Work-Study students are paid bi-weekly. You can only receive payment for the hours you have worked. For example, if your Work-Study award for the fall semester is $1,015.00, you will not receive a check for $1,015.00. You must work to earn those dollars, and then you will only be paid for the amount of hours you work. It is possible that you will work enough to earn the entire $1,015.00, but it’s also possible that you will not. Your position and supervisor will determine the hours you work. Work-Study wages earned will not be credited to a student’s account.
Work-Study is part-time employment. Students work part-time hours and receive a paycheck for the hours worked. However, it differs from regular part-time employment. If your employment is on campus, your supervisor is more likely to be understanding of the fact that you are a student first, where part-time employers not associated with UNG may not be as flexible. Some non-UNG part-time jobs are very flexible, but as a general rule of thumb, a UNG employer will be more understanding of your student responsibilities. Another benefit is that the amount of money you earn in a Work-Study job this year does not count as income when you file your FAFSA next year. This can help to lower your EFC next year, and potentially make you eligible for additional grant funds that you may not have received if you worked in a non-Work-Study job this year.
If you do not have a Work-Study offer on your Financial Aid Award Notice, but you are interested in this, please contact our office. In some cases, it may be possible to reduce your need-based loans to create eligibility for Work-Study. Please note that being eligible for Work-Study employment does not mean that you have to limit your job to Work-Study funded positions only. You might also want to consider Institutional Employment positions as well.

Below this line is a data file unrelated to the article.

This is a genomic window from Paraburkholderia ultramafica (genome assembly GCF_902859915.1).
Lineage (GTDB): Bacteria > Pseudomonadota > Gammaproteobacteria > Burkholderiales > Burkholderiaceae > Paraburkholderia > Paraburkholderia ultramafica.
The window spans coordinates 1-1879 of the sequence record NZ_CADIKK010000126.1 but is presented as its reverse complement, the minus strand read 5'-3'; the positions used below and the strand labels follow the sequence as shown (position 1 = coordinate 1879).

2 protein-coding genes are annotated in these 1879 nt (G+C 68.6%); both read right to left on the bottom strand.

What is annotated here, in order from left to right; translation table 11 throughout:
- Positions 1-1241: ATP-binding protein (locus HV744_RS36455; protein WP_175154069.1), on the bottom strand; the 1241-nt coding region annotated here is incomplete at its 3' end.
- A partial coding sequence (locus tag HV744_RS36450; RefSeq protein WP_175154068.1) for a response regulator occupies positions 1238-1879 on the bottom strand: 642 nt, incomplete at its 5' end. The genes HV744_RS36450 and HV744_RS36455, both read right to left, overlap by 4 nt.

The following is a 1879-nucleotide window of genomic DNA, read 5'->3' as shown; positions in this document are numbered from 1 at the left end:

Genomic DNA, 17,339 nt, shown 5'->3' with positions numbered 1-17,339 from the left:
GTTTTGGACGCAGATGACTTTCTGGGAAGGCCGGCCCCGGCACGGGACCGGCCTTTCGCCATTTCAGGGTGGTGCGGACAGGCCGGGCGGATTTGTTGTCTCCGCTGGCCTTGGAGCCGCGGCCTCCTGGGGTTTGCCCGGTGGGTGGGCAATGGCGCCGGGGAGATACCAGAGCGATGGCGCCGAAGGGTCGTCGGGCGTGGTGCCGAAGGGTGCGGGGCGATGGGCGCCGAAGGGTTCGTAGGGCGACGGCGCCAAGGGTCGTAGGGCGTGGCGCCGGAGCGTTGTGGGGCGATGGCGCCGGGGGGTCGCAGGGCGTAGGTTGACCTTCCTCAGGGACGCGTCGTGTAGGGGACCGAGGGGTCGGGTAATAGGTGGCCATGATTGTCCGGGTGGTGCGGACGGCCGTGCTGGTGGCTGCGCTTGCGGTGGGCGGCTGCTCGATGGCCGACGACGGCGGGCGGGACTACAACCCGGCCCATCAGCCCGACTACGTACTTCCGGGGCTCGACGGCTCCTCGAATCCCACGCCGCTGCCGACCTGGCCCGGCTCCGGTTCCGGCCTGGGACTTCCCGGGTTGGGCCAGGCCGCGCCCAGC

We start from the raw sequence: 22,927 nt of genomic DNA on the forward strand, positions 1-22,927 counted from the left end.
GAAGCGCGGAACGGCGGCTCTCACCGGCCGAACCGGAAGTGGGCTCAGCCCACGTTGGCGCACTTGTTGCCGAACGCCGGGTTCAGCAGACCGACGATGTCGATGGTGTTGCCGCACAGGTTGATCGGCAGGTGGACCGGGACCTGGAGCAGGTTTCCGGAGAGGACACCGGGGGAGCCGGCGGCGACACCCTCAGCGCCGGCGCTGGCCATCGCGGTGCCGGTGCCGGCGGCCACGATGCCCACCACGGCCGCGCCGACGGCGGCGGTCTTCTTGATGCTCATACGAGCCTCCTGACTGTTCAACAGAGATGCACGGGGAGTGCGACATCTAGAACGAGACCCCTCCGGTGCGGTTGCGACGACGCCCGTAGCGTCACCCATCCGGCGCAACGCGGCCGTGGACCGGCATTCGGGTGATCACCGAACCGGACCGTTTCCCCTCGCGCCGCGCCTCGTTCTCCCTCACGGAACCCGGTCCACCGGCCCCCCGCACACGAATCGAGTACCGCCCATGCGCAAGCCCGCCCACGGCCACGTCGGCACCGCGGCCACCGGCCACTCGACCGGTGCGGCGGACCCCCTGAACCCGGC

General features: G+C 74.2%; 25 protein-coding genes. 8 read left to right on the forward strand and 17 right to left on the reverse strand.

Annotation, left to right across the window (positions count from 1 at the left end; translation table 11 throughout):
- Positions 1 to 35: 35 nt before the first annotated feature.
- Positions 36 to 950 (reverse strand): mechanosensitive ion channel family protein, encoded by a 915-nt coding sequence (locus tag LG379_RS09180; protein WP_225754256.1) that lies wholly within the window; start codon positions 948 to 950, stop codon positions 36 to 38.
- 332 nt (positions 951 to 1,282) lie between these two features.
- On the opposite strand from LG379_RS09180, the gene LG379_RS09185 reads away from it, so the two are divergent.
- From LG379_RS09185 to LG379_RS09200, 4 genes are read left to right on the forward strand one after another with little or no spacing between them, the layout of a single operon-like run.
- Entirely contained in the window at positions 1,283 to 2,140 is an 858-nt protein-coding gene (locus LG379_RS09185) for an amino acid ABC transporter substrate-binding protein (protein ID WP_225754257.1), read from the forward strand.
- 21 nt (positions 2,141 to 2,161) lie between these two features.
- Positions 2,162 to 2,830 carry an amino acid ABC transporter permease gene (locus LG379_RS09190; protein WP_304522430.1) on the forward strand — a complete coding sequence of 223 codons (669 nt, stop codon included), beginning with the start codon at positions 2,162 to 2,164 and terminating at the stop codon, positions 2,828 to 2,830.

The Institutional Employment Program is designed to assist students in securing on-campus employment regardless of their financial aid eligibility. There are approximately 2,000 students per year working in institutional employment jobs on campus. This is not a financial aid program, as students do not need to complete a FAFSA to qualify for Institutional Employment.
Off Campus Employment
In some cases it may be more beneficial for a student to work off-campus than on-campus via Work-Study or Institutional Employment. Off Campus Employment opportunities often provide students with the ability to gain real-world experiences that will not only increase self-knowledge, but develop marketable skills that will provide a solid foundation for securing career options beyond graduation. Wages may also be higher for off-campus employment than through Work-Study or Institutional Employment. Just like Institutional Employment, this is not a financial aid program, as students do not need to complete a FAFSA to qualify for most off-campus jobs.
(16) Grants & Scholarships
Federal and state grants are awarded to students based upon factors such as “need” as determined by the FAFSA, the priority filing date, program of study and availability of funds. We will award the maximum grants for which you qualify.
You may apply for the HOPE Scholarship Program in one of two ways: yearly with the FAFSA or once with the GSFAPP.
UNG Institutional Scholarships may require a FAFSA.
Federal Pell Grants are undergraduate grant funds from the federal government that do not need to be repaid. This award may be renewed, but not automatically, each year based on your FAFSA eligibility. Students working on their first bachelor’s degree with an Expected Family Contribution (EFC) below 5157 (this is the 2014-15 EFC and is subject to change each school year), and who are meeting the general eligibility requirements for Title IV financial aid may be considered for this grant. Students must begin attendance in all classes for which they received Pell to establish eligibility. If, at the end of a term a professor reports a student received an “F” grade and never attended that particular class, the student’s Pell eligibility will be reevaluated. In some cases, this could mean a reduction to the Pell Grant after the term is over.
Federal Supplemental Educational Opportunity Grant (FSEOG)
This federal undergraduate grant may be renewed, but it is not automatically renewed. An FSEOG does not have to be repaid. Awards will be made to undergraduate students pursuing their first bachelor’s degree with a 0 EFC prior to any other student group. Funds are limited in this account, so awards will be made as long as funds remain available. Once funds have been depleted, no other awards will be made. If there are additional funds remaining after the 0 EFC students have been awarded, then The Office of Financial Aid will make awards to eligible students in order of lowest EFC, beginning with 1 EFC and moving up until all funds have been awarded.